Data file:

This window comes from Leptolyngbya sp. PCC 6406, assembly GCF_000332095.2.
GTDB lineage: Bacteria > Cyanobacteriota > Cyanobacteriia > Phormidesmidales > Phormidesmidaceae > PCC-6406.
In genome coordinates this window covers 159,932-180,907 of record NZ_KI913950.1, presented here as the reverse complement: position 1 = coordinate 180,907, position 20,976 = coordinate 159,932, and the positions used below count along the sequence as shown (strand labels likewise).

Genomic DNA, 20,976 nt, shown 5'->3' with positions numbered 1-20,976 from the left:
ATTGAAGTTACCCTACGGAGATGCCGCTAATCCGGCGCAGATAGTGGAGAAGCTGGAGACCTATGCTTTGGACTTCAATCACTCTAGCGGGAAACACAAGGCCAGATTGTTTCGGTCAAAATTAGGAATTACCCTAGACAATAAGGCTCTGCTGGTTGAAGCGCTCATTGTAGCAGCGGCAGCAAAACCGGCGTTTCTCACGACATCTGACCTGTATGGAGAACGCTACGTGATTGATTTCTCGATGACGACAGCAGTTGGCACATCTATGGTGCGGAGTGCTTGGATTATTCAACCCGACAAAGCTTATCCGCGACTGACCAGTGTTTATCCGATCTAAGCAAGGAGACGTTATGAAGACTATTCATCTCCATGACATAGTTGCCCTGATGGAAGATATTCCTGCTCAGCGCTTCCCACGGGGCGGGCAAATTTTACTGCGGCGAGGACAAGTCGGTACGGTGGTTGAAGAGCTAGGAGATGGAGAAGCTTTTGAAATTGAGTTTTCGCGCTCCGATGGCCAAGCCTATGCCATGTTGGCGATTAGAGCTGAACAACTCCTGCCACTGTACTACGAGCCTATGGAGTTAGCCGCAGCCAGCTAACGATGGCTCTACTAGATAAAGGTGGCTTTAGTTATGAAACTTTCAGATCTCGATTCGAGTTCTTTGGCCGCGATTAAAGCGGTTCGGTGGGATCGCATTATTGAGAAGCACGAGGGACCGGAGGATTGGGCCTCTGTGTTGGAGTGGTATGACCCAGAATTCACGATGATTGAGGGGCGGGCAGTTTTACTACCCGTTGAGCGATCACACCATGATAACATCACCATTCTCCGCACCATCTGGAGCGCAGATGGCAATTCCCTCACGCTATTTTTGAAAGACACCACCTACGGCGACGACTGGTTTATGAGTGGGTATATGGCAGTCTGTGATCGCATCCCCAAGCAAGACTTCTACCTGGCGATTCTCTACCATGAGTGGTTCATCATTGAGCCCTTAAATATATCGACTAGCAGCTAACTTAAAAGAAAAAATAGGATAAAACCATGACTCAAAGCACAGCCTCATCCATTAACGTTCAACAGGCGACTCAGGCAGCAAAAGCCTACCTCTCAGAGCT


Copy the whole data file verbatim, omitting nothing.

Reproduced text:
This window comes from Leptolyngbya sp. PCC 6406, assembly GCF_000332095.2.
GTDB lineage: Bacteria > Cyanobacteriota > Cyanobacteriia > Phormidesmidales > Phormidesmidaceae > PCC-6406.
In genome coordinates this window covers 159,932-180,907 of record NZ_KI913950.1, presented here as the reverse complement: position 1 = coordinate 180,907, position 20,976 = coordinate 159,932, and the positions used below count along the sequence as shown (strand labels likewise).

Genomic DNA, 20,976 nt, shown 5'->3' with positions numbered 1-20,976 from the left:
ATTGAAGTTACCCTACGGAGATGCCGCTAATCCGGCGCAGATAGTGGAGAAGCTGGAGACCTATGCTTTGGACTTCAATCACTCTAGCGGGAAACACAAGGCCAGATTGTTTCGGTCAAAATTAGGAATTACCCTAGACAATAAGGCTCTGCTGGTTGAAGCGCTCATTGTAGCAGCGGCAGCAAAACCGGCGTTTCTCACGACATCTGACCTGTATGGAGAACGCTACGTGATTGATTTCTCGATGACGACAGCAGTTGGCACATCTATGGTGCGGAGTGCTTGGATTATTCAACCCGACAAAGCTTATCCGCGACTGACCAGTGTTTATCCGATCTAAGCAAGGAGACGTTATGAAGACTATTCATCTCCATGACATAGTTGCCCTGATGGAAGATATTCCTGCTCAGCGCTTCCCACGGGGCGGGCAAATTTTACTGCGGCGAGGACAAGTCGGTACGGTGGTTGAAGAGCTAGGAGATGGAGAAGCTTTTGAAATTGAGTTTTCGCGCTCCGATGGCCAAGCCTATGCCATGTTGGCGATTAGAGCTGAACAACTCCTGCCACTGTACTACGAGCCTATGGAGTTAGCCGCAGCCAGCTAACGATGGCTCTACTAGATAAAGGTGGCTTTAGTTATGAAACTTTCAGATCTCGATTCGAGTTCTTTGGCCGCGATTAAAGCGGTTCGGTGGGATCGCATTATTGAGAAGCACGAGGGACCGGAGGATTGGGCCTCTGTGTTGGAGTGGTATGACCCAGAATTCACGATGATTGAGGGGCGGGCAGTTTTACTACCCGTTGAGCGATCACACCATGATAACATCACCATTCTCCGCACCATCTGGAGCGCAGATGGCAATTCCCTCACGCTATTTTTGAAAGACACCACCTACGGCGACGACTGGTTTATGAGTGGGTATATGGCAGTCTGTGATCGCATCCCCAAGCAAGACTTCTACCTGGCGATTCTCTACCATGAGTGGTTCATCATTGAGCCCTTAAATATATCGACTAGCAGCTAACTTAAAAGAAAAAATAGGATAAAACCATGACTCAAAGCACAGCCTCATCCATTAACGTTCAACAGGCGACTCAGGCAGCAAAAGCCTACCTCTCAGAGCT